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Opinion: Mark Poynter on why flawed scientists are creating havoc in forestry

Last week, a disparate group of 19 scientists presented an ‘open letter’ to the Parliament of Australia calling for an immediate nationwide cessation of all native forest timber production as a response “to the climate, fire, drought and biodiversity loss crises” sparked by this summer’s extensive bushfires. Source: Mark Poynter

Amongst the 19 scientists were seven from overseas universities or institutions in Singapore, Hong Kong, Canada, the United States, and New Zealand; while four of the 19 were marine scientists who would not be expected to have expertise in Australian forests. Those remaining signatories with potential relevance to the issue were mostly Tasmanian-based geographers and an ecologist.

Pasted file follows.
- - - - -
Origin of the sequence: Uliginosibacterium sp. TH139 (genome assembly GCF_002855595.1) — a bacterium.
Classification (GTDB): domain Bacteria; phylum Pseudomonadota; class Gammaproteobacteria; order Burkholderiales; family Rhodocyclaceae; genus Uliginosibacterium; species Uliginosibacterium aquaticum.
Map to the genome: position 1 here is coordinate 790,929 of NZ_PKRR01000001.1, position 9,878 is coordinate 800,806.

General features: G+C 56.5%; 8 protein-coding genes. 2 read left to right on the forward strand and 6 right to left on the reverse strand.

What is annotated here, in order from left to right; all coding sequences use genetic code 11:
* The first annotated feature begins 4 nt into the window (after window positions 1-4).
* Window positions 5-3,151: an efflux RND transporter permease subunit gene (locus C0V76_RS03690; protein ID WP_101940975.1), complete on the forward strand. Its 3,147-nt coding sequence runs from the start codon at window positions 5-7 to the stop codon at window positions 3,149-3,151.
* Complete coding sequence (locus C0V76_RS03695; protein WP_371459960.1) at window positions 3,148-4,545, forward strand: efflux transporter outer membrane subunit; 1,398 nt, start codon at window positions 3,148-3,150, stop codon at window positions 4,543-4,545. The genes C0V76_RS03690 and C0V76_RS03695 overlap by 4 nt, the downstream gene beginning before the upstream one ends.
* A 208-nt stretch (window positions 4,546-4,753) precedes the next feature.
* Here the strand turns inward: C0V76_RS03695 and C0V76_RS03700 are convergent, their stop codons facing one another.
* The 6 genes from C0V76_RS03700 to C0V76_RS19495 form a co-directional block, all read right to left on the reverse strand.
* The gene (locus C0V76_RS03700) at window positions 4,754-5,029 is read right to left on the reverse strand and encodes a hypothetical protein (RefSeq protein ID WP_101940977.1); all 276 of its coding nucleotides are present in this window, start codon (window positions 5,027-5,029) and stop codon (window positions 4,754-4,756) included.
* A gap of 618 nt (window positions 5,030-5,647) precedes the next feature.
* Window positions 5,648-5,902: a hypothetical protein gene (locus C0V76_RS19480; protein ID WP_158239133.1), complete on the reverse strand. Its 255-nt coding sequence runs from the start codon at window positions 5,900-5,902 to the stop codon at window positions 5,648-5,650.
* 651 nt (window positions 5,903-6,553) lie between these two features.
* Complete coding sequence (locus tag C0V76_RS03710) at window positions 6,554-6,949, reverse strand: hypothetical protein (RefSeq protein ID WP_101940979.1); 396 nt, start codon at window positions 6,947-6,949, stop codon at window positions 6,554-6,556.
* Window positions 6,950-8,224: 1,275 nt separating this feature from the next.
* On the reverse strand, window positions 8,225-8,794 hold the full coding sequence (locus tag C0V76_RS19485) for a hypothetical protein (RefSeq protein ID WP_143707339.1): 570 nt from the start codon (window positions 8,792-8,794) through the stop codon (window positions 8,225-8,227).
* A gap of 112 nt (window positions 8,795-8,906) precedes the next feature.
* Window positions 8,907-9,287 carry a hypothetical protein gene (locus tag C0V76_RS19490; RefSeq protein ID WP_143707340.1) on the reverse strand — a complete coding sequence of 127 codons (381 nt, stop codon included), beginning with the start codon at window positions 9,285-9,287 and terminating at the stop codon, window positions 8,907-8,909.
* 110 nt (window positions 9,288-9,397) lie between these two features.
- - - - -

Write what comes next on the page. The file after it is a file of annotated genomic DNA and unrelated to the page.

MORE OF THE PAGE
The ‘letter’ itself was just a 10-line statement released to the media under the banner of the green-left think tank, The Australia Institute. The Institute has a long history of anti-forestry activism, exemplified in the ‘letter’ by three rhetorical statements about:

1) logging supposedly increasing the fire hazard;

2) plantations being able to supply all our hardwood needs; and

3) that timber production is ‘heavily subsidised by our taxes’.

The first of these claims is highly dubious simply because the proportional scale of logging in our forests is so small; the second statement is simply wrong; and the third statement is both wrong and inappropriate given that none of the letter’s signatories is an economist with insight into the financial operations of the timber industry.

Overall, the ‘letter’ reads as a response to the recent bushfires from a cohort of scientists with no practical expertise in this area, but who are using the fires as an opportunity to push another agenda (ie. ending native forest logging) of which they also lack operational knowledge and practical experience. That they have put their name to such a document arguably constitutes an abuse of academic credibility.